But one day, we will back up and see the painting as it was meant to be seen – at a distance, in all it’s grand majesty.

 

 

And at that moment, by God’s grace, we’ll be able to say (as Screwtape foretells), “So that was you all the time.

For now, when those moments come that we do not understand…we must bow our heads and pray, “Jesus, I trust in You.”

 

NOTE:  Announcing our Next Book: The Secret Diary of Elisabeth Leseur (Beginning July 30, and lasting approximately 10 weeks)

 

Reading Assignment:  Screwtape Proposes a Toast

Note:  While you’re reading along (and even if you can’t), make sure you check out this magnificent Radio Production of The Screwtape Letters by our own Paul McCusker. Excellent Production!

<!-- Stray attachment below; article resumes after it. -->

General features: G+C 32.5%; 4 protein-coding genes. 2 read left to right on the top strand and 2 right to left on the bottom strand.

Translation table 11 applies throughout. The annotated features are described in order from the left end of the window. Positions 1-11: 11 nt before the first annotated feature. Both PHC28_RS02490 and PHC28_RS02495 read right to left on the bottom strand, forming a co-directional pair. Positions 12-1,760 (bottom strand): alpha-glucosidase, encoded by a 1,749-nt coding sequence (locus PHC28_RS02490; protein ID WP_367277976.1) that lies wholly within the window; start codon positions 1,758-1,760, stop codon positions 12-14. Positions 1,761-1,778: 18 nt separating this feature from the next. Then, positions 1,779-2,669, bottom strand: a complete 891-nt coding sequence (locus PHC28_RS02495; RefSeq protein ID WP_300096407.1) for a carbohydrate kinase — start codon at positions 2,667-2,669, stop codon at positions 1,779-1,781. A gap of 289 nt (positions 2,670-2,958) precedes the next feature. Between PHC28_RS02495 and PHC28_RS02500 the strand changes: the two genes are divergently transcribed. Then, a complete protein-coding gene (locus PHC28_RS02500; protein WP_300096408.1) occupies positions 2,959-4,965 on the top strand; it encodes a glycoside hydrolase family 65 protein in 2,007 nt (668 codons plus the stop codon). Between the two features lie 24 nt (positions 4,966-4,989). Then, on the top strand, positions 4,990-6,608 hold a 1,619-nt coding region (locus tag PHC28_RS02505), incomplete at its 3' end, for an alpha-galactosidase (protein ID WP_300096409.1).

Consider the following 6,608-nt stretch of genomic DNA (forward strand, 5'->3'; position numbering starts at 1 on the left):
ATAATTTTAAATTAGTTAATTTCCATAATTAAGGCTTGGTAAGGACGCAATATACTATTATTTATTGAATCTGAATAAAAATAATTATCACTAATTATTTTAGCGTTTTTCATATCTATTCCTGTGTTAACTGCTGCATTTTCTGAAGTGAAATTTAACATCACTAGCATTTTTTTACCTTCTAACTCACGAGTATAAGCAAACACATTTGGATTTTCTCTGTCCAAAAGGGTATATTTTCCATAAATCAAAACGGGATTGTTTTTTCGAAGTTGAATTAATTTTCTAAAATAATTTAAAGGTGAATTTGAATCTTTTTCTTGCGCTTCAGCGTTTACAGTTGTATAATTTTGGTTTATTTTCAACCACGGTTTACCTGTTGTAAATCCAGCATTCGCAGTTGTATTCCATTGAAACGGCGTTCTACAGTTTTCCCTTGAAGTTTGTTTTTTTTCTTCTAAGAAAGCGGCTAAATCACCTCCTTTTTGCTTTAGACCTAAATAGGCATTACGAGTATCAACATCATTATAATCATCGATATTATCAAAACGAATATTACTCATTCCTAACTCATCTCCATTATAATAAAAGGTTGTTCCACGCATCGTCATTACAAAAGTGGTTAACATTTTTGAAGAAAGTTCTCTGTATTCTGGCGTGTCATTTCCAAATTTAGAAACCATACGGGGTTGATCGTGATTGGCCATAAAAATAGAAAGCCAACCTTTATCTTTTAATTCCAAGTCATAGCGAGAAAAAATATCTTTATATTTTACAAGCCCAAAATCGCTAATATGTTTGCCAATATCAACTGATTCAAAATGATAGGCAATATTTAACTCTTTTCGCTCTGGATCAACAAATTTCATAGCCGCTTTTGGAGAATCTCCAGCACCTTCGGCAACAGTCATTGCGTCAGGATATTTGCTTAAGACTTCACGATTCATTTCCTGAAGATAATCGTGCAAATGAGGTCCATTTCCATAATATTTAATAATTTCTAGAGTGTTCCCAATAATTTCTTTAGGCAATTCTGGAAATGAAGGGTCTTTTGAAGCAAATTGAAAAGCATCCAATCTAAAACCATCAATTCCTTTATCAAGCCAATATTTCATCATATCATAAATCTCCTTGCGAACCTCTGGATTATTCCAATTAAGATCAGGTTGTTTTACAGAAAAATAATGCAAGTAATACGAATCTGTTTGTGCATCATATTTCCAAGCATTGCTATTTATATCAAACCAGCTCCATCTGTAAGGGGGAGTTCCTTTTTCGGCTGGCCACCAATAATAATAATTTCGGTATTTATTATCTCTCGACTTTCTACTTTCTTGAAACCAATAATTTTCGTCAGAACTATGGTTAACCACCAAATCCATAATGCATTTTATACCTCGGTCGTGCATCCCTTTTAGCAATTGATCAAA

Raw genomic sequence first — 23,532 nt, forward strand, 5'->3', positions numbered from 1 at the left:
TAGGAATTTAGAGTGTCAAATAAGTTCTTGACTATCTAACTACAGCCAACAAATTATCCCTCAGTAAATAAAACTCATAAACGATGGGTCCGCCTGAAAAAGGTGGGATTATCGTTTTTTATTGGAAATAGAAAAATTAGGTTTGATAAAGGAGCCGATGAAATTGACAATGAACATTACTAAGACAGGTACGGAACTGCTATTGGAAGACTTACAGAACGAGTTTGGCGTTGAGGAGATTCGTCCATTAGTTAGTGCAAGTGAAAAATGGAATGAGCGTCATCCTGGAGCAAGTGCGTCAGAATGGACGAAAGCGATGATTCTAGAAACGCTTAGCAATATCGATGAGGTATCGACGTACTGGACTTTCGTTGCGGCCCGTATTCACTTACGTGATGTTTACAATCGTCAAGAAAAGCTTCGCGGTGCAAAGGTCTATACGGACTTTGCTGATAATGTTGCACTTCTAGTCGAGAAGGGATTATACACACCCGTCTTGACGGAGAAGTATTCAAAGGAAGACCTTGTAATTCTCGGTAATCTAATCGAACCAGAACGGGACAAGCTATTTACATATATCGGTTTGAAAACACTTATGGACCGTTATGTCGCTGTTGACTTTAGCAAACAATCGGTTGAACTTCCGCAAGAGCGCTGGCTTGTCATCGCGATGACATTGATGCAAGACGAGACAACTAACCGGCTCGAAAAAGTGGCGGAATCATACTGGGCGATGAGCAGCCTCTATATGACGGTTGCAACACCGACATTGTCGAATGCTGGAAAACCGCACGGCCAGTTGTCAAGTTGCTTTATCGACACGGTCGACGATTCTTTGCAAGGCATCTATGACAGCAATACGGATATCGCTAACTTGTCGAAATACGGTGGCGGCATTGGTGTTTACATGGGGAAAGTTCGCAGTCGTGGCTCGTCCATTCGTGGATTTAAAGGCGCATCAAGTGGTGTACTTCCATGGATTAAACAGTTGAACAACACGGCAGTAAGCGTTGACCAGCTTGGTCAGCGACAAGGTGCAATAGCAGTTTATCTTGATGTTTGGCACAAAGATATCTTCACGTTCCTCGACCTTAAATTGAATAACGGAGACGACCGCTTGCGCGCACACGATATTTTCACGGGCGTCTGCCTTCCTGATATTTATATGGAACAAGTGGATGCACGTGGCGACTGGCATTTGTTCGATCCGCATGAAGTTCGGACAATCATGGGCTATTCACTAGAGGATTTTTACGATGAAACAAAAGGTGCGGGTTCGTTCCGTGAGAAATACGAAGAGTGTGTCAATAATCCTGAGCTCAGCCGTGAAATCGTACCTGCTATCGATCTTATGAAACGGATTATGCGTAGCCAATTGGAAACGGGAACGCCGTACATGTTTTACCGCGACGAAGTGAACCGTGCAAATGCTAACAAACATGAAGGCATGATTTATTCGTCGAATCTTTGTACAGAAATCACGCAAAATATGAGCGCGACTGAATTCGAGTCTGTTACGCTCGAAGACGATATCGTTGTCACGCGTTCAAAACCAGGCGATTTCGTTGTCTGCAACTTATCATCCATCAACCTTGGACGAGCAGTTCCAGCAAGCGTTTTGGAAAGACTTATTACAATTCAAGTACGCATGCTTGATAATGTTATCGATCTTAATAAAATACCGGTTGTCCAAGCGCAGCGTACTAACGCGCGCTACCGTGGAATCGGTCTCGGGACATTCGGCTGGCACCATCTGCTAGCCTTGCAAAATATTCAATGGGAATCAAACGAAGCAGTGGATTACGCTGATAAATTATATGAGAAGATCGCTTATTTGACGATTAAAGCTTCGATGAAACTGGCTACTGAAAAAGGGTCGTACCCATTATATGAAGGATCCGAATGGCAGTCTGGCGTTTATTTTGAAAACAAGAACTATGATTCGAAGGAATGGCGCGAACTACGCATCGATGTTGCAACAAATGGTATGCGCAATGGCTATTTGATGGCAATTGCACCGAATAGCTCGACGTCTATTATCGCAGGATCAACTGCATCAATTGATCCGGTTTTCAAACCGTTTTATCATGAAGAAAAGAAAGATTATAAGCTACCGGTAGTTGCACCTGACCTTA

Discussion Questions:

1.  Do you sometimes find yourself angry with God or feeling sorry for yourself because of your misfortunes?  If so, is there anything that helps you to correct your focus and remember the “big picture”?

2.  Please comment on anything from this past week!

Read more: Previous Book Club Posts

For More Information on the Book Club: http://spiritualdirection.com/csd-book-club

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About Vicki Burbach

Vicki Burbach is a wife and homeschooling mother of six children ages four to sixteen years who relishes the calm inspiration of spiritual reading amidst the roller coaster of life. A passionate convert to the Faith, Vicki is an avid reader who started the SpiritualDirection.com book club so she could embark with like-minded bibliophiles on a spiritual journey through some of the greatest Catholic books ever written. She is author of the new book How to Read Your Way to Heaven - A Spiritual Reading Program for the Worst of Sinners, the Greatest of Saints, and Everyone in Between. You can also find her at pelicansbreast.com